Diigo – A Great Tool For Readers.

Diigo is a free service which offers higher-tiered features for those who need them. I’ve been paying for the Basic service ($20/year) for the last two or three years – and have no intent of canceling. Someday I might consider upgrading to Premium ($40/year). When I pay for something online – it means I really like it (duhh) and that would be the case with Diigo.

Diigo is a “knowledge management” tool. It allows you to highlight text and create sticky notes on webpages; create a library of links, pages, notes, pictures; archive webpages online for future reference, collaborate with family, friends, or strangers; and so on.

I use Diigo primarily for highlighting. As I’m reading and see something memorable I highlight it with Diigo – it is saved to my Diigo account and I can easily search Diigo to find the reference at a future time when I need it.

I also use Diigo for bookmark management. I moved from Firefox to Chrome as my primary web browser and the one feature I really miss from Firefox is its full-featured bookmark management. Diigo helps ease this pain a bit.

Diigo also provides one with the easy ability to categorize and tag ones links and highlights – this is a huge help in managing a large amount of information…and it doesn’t forget to provide users with intuitive security controls allowing you to decide what others can see. For example, there may be some topics you are researching (especially for personal reasons) you don’t want everyone else to be aware of (i.e. “how to deal with my annoying mother-in-law” [mine isn’t annoying btw]).

There are other tools out there. Zotero is one I’ve used in the past. It is pretty powerful and more aimed at academics. I’d suggest that these are the two frontrunners currently available. Anyone have any other suggestions? Or a preference between Diigo and Zotero?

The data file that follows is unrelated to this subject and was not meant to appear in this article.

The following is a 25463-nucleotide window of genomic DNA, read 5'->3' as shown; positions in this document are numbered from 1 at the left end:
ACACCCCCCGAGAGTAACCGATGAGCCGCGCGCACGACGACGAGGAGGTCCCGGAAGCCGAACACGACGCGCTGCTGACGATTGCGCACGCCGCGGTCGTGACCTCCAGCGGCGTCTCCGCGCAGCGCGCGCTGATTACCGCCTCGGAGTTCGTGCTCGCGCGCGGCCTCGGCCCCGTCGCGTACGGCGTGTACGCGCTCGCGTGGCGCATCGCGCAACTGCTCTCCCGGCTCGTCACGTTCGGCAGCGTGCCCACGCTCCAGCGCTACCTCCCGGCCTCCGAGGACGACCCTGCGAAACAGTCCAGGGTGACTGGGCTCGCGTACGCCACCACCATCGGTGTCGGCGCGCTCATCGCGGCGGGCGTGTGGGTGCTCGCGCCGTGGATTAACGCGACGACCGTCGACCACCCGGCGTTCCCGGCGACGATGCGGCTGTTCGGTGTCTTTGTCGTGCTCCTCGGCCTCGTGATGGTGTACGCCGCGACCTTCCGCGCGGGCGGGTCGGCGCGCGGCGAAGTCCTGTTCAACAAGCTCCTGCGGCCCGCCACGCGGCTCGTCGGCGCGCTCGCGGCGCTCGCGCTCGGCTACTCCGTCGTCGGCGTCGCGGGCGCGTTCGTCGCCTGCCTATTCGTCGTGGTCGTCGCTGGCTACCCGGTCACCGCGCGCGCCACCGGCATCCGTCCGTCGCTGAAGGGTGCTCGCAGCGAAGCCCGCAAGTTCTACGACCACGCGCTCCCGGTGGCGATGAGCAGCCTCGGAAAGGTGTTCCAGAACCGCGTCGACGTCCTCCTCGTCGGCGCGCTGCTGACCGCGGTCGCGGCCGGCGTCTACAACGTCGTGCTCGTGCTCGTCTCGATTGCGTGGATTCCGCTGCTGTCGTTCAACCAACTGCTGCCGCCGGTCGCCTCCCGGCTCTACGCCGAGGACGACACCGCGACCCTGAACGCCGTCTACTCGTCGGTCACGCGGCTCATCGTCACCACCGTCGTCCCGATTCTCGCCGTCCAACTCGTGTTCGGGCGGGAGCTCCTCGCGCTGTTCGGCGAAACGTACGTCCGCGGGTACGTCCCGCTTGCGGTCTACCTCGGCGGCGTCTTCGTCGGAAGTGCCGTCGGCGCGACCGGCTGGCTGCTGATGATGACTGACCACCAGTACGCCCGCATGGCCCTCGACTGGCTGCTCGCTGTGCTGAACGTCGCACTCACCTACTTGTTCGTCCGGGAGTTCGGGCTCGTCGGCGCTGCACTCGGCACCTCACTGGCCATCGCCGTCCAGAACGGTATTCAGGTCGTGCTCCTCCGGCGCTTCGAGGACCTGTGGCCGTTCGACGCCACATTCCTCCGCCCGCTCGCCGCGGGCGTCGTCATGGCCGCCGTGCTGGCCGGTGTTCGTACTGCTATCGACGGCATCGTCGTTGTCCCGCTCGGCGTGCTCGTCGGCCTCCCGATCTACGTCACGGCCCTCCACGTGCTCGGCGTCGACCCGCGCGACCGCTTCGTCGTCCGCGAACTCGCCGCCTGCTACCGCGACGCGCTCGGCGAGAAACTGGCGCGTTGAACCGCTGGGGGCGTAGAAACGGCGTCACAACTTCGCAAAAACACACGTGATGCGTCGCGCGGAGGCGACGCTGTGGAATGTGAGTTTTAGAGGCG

If you want to see my publicly shared highlights, notes, and links you can see them here: https://www.diigo.com/user/davemackey.

Great Extensions for Firefox.

Image representing Firefox
Image via CrunchBase

Mozilla has created a robust ecosystem of extensions around their web browser Firefox. In this article I’ll take a look at a few of my personal favorites that I think you’ll find useful as well.

StumbleUpon

Choose topics you are interested in and then stumble away. StumbleUpon helps you find sites that are of interest to you and through rating the sites over time and building a network of like-minded friends you can tune StumbleUpon to a fine science. Really a great tool for finding useful sites and information.

*This tool is a must have for web developers and bloggers.

Alexa Sparky

Alexa is an old site – but still a good one. It allows you to gather information on specific sites – including other sites that are on similar topics to a site and also information about the amount and types of visitors going to a website.

Alexa Sparky integrates this functionality into the Firefox browser. You can quickly see Alexa’s ranking of a site’s traffic compared to other sites and also find related sites.

*This tool is a must have for web developers and bloggers.

Diigo

To some extent, the web has replaced/supplemented traditional literature (magazines, books, newspapers), but it hasn’t always been as easy to “mark up” the web as it is a physical copy of a literary work. Want to highlight some text for later? Yeah, using a highlighter on the screen doesn’t work – in fact, it is a fast way to destroy your computer’s display.

There are now a number of tools for “marking up” the web – my personal favorite is Diigo. Using Diigo I can quickly highlight sections of a web page and Diigo saves the information to My Library on Diigo for later viewing. Now if the website goes down or I want to search all my highlights – I can – from one central location.